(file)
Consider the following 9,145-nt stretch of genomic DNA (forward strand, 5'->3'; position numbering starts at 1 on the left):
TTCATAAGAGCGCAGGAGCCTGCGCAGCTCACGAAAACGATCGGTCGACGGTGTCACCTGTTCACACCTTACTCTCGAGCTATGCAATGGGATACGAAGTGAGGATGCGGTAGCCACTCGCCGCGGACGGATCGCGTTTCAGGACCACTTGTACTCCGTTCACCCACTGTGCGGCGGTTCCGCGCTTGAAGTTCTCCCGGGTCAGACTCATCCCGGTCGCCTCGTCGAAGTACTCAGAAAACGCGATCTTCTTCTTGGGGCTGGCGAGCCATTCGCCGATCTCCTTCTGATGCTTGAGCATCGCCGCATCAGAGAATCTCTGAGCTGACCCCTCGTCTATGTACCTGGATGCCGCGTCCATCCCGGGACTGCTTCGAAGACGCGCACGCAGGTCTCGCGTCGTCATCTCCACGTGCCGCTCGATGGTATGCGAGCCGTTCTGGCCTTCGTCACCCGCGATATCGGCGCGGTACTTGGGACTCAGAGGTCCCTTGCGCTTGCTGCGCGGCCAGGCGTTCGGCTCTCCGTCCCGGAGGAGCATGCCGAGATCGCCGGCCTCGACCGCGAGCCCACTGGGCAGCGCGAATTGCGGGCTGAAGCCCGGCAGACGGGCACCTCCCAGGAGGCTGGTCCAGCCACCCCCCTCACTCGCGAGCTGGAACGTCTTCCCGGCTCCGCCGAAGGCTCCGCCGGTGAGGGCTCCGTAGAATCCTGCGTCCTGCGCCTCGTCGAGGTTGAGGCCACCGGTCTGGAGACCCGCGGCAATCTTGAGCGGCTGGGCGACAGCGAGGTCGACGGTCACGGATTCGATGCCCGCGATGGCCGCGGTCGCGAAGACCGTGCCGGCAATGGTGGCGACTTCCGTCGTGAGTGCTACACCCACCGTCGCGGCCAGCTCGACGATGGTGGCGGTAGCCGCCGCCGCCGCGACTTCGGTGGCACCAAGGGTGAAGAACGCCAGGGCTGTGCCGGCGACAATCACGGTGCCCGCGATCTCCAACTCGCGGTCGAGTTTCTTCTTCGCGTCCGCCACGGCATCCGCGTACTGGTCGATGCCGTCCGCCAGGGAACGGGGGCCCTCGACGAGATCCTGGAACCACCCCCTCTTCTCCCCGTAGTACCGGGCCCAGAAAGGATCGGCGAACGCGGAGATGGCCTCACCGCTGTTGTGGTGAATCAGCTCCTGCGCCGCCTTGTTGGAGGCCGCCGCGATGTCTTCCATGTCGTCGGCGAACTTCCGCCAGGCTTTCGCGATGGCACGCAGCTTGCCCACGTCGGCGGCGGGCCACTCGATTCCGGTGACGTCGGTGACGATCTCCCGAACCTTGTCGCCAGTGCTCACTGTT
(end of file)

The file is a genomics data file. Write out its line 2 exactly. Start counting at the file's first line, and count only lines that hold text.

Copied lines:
TTCATAAGAGCGCAGGAGCCTGCGCAGCTCACGAAAACGATCGGTCGACGGTGTCACCTGTTCACACCTTACTCTCGAGCTATGCAATGGGATACGAAGTGAGGATGCGGTAGCCACTCGCCGCGGACGGATCGCGTTTCAGGACCACTTGTACTCCGTTCACCCACTGTGCGGCGGTTCCGCGCTTGAAGTTCTCCCGGGTCAGACTCATCCCGGTCGCCTCGTCGAAGTACTCAGAAAACGCGATCTTCTTCTTGGGGCTGGCGAGCCATTCGCCGATCTCCTTCTGATGCTTGAGCATCGCCGCATCAGAGAATCTCTGAGCTGACCCCTCGTCTATGTACCTGGATGCCGCGTCCATCCCGGGACTGCTTCGAAGACGCGCACGCAGGTCTCGCGTCGTCATCTCCACGTGCCGCTCGATGGTATGCGAGCCGTTCTGGCCTTCGTCACCCGCGATATCGGCGCGGTACTTGGGACTCAGAGGTCCCTTGCGCTTGCTGCGCGGCCAGGCGTTCGGCTCTCCGTCCCGGAGGAGCATGCCGAGATCGCCGGCCTCGACCGCGAGCCCACTGGGCAGCGCGAATTGCGGGCTGAAGCCCGGCAGACGGGCACCTCCCAGGAGGCTGGTCCAGCCACCCCCCTCACTCGCGAGCTGGAACGTCTTCCCGGCTCCGCCGAAGGCTCCGCCGGTGAGGGCTCCGTAGAATCCTGCGTCCTGCGCCTCGTCGAGGTTGAGGCCACCGGTCTGGAGACCCGCGGCAATCTTGAGCGGCTGGGCGACAGCGAGGTCGACGGTCACGGATTCGATGCCCGCGATGGCCGCGGTCGCGAAGACCGTGCCGGCAATGGTGGCGACTTCCGTCGTGAGTGCTACACCCACCGTCGCGGCCAGCTCGACGATGGTGGCGGTAGCCGCCGCCGCCGCGACTTCGGTGGCACCAAGGGTGAAGAACGCCAGGGCTGTGCCGGCGACAATCACGGTGCCCGCGATCTCCAACTCGCGGTCGAGTTTCTTCTTCGCGTCCGCCACGGCATCCGCGTACTGGTCGATGCCGTCCGCCAGGGAACGGGGGCCCTCGACGAGATCCTGGAACCACCCCCTCTTCTCCCCGTAGTACCGGGCCCAGAAAGGATCGGCGAACGCGGAGATGGCCTCACCGCTGTTGTGGTGAATCAGCTCCTGCGCCGCCTTGTTGGAGGCCGCCGCGATGTCTTCCATGTCGTCGGCGAACTTCCGCCAGGCTTTCGCGATGGCACGCAGCTTGCCCACGTCGGCGGCGGGCCACTCGATTCCGGTGACGTCGGTGACGATCTCCCGAACCTTGTCGCCAGTGCTCACTGTT